(EnergyAsia, June 22 2011, Wednesday) — Shell said the consortium that it is leading will install the first of 15 production wells next month and undertake other infrastructure investments to develop the Majnoon oilfield in Iraq. The consortium’s other members include Petronas, Missan Oil Company and Southern Oil Company (SOC).
In an interview with EnergyExchange, Hans Nijkamp, Shell vice president and country chairman for Iraq, said contractor Petrofac will add oil pipelines, upgrade two de-gassing stations and construct a central processing facility that will include two new 50,000 b/d capacity early production systems.
Mr Nijkamp’s interview focused on the development of the Majnoon oilfield and Iraq’s South Gas Utilisation Project.
He will be speaking in further detail at the “Iraq 2011: Future Energy” conference which takes place in Istanbul, Turkey on September 26 to 29.
He said: “In March 2011, following approval from the Iraqi authorities, Shell, Petronas, Missan Oil Company and Southern Oil Company (SOC) awarded Petrofac a contract for the development of the Majnoon oilfield. The Shell Majnoon Camp is now complete and the in-country team have moved in which allows us to work closer with our SOC colleagues in the field.
“The Ministry of Oil and SOC asked Shell to build and enhance the evacuation route for the First Commercial Production (FCP) in Majnoon.  We are providing project management services while construction and operations are SOC’s overall responsibility.
“We have also initiated five social investment projects with communities directly impacted by our Majnoon operations. These include a road safety awareness programme, solar-powered street lighting and initiatives in healthcare, infrastructure and education.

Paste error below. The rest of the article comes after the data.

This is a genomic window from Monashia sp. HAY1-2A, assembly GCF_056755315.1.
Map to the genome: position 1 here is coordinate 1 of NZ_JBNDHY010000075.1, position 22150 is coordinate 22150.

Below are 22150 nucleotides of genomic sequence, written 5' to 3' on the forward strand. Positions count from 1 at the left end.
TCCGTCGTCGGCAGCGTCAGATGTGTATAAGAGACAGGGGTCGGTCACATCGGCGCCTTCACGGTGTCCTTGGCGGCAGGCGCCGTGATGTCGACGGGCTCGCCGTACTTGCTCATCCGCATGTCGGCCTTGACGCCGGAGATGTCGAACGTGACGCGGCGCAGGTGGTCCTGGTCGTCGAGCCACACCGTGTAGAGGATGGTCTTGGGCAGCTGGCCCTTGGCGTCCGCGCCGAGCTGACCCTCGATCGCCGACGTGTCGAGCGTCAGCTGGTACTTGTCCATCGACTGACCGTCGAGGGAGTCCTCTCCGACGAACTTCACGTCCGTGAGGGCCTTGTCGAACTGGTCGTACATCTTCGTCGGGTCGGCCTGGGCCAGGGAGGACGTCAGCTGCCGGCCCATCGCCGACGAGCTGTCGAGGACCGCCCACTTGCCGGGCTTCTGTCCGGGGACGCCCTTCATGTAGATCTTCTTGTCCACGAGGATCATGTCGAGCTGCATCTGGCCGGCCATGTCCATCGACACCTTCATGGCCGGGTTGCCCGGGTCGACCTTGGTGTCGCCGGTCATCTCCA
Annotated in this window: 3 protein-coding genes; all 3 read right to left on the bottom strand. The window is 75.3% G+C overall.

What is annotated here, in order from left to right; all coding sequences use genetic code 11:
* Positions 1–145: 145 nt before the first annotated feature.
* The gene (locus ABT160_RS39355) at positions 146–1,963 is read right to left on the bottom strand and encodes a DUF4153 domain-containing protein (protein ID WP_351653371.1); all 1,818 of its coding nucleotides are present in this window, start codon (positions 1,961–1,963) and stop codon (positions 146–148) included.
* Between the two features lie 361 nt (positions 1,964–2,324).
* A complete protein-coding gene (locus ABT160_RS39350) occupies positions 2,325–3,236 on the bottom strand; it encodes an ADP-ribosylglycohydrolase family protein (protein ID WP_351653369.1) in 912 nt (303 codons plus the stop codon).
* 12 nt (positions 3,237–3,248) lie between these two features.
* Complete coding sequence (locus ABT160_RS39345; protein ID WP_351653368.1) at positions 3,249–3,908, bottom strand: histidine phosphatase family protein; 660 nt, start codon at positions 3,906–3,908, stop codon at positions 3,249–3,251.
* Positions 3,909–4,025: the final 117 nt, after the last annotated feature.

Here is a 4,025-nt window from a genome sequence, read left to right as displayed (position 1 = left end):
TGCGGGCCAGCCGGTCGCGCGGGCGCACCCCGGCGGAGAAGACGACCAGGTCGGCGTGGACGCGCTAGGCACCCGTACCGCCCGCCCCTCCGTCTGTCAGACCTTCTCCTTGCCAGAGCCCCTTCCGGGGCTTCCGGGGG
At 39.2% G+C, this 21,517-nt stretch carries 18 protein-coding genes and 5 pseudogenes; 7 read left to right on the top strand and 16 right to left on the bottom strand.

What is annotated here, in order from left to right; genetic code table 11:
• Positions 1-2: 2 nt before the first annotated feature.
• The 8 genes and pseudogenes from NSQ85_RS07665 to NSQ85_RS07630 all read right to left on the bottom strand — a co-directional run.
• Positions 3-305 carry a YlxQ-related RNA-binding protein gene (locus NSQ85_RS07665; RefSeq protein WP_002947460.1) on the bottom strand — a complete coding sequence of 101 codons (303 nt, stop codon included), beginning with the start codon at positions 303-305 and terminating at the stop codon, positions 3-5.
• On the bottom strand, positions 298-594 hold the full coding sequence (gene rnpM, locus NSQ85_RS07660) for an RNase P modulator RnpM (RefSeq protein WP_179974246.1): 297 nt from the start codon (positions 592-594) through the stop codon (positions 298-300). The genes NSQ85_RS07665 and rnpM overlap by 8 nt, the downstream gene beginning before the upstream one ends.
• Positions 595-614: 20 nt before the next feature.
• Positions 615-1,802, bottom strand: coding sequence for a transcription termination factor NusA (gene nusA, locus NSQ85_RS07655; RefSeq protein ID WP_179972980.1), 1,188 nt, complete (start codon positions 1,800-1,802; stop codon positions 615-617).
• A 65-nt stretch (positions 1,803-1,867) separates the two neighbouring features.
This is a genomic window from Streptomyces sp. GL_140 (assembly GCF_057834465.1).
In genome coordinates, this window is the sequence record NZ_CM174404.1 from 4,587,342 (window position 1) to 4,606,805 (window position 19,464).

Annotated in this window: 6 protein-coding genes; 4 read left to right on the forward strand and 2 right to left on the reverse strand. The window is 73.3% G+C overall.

“Shell has awarded at least 360 jobs to people in local communities. We are working with Iraqi firms to ensure we manage and maintain the tender process, ensure equal job allocation within different communities and that individuals have the right qualifications.
“The FCP in Majnoon will build on existing infrastructure to install a further 15 production wells (the first one by July 2011), install additional pipelines and upgrade two degassing stations.  It will also involve constructing a new central processing facility to include two new 50,000 b/d capacity early production systems.”
The Energy Exchange: Earlier this year, Iraq gave initial approval for Shell to build its own dock for delivery of heavy equipment to Majnoon. Is that now complete?
Hans Nijkamp: “Shell recently concluded a geographical survey of the Shatt Al Arab, which produced positive results. We are now able to use it as a route to transport equipment to Majnoon and minimise road transport. We are also in the process of constructing a jetty.”
The Energy Exchange: There is a lot of talk about Shell and its US$12 billion Iraq gas deal. What is the status of the deal? Why is it being delayed?
Hans Nijkamp: “We believe that the South Gas Utilisation Project is important and it will enable Iraq to make the best use of its natural gas.  We are working with our Iraq partners to reach final agreements as soon as possible.
“A number of external reviews have been carried out by international firms on behalf of the Ministry of Oil and it has also taken Shell 250,000 engineering man-hours on site to assess the scope of work. Shell and Mitsubishi are now ready for execution of the project.
“The Ministry and Shell have agreed that the investment will focus on making more gas available to the domestic market to fuel power generation, which is badly needed. Only when the domestic demand is met, can the parties progress to an export project. The Ministry maintains control over this decision through its majority shareholding in Basrah Gas Company (BGC).  We will rehabilitate and maintain the existing infrastructure and build new gas treatment plants as production increases.
“License Round 1 (LR1) contracts explicitly excluded gas, as the gas facilities of the three LR1 fields are shared and cannot be easily split. This will allow Iraq to develop more midstream companies to gather and commercialise gas coming from LR2 and LR3. Some 700 million standard cubic feet per day are currently flared in the south of Iraq – this is sufficient to generate estimated 4500 MW.”
Iraq has 6,500MW of power generation capacity, can produce an estimated 4,000 tons per day of LPG (equivalent to 320,000 LPG cooking cylinders per day), and 770 tons per day of condensates (enough to fuel 75,000 vehicles).